Business bankruptcy can be a solution if your company has too much debt. When you file for business bankruptcy, you will need to make the decision about what chapter of the bankruptcy code to file under. Chapter 7 bankruptcy is one option that is available to you, but it may not be the right one depending upon your circumstances.
Ronald D. Weiss, P.C. represents clients dealing with business bankruptcy in Melville, NY and surrounding areas. Call today to schedule a consultation and learn how you can get help with a business bankruptcy.
When you file for business bankruptcy, you have several different options depending upon how your business is structured and whether you want to keep your business open or not. For individuals who run small sole proprietorships, your two primary options for business bankruptcy are generally Chapter 7 and Chapter 13. For larger businesses or for companies operated as corporations, then the usual types of business bankruptcy filed include Chapter 11 and Chapter 7.
Chapter 7 is different from Chapter 11 or Chapter 13 because Chapter 7 is a liquidation bankruptcy. Your business assets are going to be sold when you file Chapter 7 business bankruptcy, unless those assets are exempt under New York law. The proceeds from selling the business property and assets are distributed among the creditors to whom your company owes money. At the end of the Chapter 7 business bankruptcy filing, you will no longer continue to operate the business and the business will be closed and dissolved.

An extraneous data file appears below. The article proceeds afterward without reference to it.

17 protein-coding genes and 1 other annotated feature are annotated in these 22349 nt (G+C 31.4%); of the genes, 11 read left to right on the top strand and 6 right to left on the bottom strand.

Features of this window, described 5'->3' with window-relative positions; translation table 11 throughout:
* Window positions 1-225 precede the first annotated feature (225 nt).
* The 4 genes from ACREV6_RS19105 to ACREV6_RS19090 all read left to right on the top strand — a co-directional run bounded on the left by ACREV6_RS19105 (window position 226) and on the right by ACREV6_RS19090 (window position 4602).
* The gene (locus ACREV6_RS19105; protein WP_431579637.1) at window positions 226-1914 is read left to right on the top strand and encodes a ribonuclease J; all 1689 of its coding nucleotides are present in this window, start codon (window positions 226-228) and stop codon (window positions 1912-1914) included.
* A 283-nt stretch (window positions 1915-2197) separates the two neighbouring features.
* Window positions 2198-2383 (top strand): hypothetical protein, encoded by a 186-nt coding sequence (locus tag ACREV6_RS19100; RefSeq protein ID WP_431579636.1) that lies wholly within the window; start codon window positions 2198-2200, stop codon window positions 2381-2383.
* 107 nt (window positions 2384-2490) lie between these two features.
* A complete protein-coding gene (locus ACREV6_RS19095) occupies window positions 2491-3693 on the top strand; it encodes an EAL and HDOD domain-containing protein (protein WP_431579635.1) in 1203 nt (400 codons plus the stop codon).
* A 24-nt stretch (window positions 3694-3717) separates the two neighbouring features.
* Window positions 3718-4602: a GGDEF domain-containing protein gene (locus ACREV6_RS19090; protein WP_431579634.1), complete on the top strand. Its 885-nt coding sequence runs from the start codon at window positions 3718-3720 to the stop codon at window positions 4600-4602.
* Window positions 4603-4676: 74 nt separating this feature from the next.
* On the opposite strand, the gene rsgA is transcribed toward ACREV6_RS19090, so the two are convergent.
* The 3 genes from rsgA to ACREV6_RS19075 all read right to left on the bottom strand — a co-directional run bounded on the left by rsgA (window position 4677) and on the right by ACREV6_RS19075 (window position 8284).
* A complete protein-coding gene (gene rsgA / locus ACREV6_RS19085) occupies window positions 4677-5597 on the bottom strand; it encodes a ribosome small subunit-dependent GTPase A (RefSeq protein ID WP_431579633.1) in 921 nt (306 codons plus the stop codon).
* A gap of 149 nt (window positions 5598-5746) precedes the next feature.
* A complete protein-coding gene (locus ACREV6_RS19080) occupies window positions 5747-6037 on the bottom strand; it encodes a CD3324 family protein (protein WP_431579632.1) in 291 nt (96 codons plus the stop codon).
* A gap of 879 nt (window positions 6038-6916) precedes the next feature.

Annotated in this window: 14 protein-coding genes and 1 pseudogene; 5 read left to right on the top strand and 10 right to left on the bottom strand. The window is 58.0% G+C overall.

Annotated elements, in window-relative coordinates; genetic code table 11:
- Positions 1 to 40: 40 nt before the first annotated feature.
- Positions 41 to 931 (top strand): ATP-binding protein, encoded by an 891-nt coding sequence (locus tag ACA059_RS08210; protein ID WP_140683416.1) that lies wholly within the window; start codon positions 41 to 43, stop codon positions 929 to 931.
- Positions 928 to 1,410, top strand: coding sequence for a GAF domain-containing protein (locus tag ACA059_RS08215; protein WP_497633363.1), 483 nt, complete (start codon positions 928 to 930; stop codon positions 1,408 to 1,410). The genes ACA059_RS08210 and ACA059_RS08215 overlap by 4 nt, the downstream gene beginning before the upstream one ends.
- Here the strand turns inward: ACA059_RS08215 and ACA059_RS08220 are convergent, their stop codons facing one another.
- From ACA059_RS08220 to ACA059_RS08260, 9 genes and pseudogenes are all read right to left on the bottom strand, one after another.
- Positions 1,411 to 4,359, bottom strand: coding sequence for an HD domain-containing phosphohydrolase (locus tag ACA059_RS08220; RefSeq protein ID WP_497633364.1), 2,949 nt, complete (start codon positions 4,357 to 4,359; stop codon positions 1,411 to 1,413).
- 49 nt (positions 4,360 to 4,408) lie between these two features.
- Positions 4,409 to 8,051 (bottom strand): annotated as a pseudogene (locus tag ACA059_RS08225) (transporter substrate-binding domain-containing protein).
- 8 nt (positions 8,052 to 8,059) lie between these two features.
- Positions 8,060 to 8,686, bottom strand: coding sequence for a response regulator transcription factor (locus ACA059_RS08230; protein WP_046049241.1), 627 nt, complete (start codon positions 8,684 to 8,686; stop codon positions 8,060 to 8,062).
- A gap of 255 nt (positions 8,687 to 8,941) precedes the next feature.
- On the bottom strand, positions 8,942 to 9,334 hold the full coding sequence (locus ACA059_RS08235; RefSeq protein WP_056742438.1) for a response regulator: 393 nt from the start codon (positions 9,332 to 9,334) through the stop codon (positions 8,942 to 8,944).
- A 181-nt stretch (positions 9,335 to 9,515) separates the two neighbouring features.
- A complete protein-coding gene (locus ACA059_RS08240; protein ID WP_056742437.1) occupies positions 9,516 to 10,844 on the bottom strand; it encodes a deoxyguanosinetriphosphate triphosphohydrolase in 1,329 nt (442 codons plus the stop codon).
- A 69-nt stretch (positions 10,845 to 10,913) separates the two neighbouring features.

With a Chapter 11 or Chapter 13, on the other hand, property is kept, debts are negotiated and the business is able to continue to operate.
If you file a Chapter 7 business bankruptcy, this could impact your personal financial situation. If you are running a business as a sole proprietor, then you and your business are not separate in the eyes of the law. Money and assets that belong to you also belong to your business and vice versa. This means you cannot file a Chapter 7 business bankruptcy without filing a Chapter 7 personal bankruptcy.
There are limits on who can file Chapter 7 and if you make too much money, you will be unable to choose this option and will instead need to resolve business and personal debt problems with a Chapter 13 filing. You may also lose some of your non-exempt personal assets.
If your business is a separate legal entity like a corporation, on the other hand, then your personal finances are not likely to be affected by the business bankruptcy. The corporation will go bankrupt and your losses will be limited to investments made in the corporation. However, if you personally guaranteed business loans, then the creditor could still come after you to try to collect even after a Chapter 7 business bankruptcy.
Understanding the impact of Chapter 7 on your company can be complicated and you should speak with an experienced Melville, NY bankruptcy attorney who can help. Ronald D. Weiss, P.C. is here to assist with business bankruptcy. Call today to learn more.
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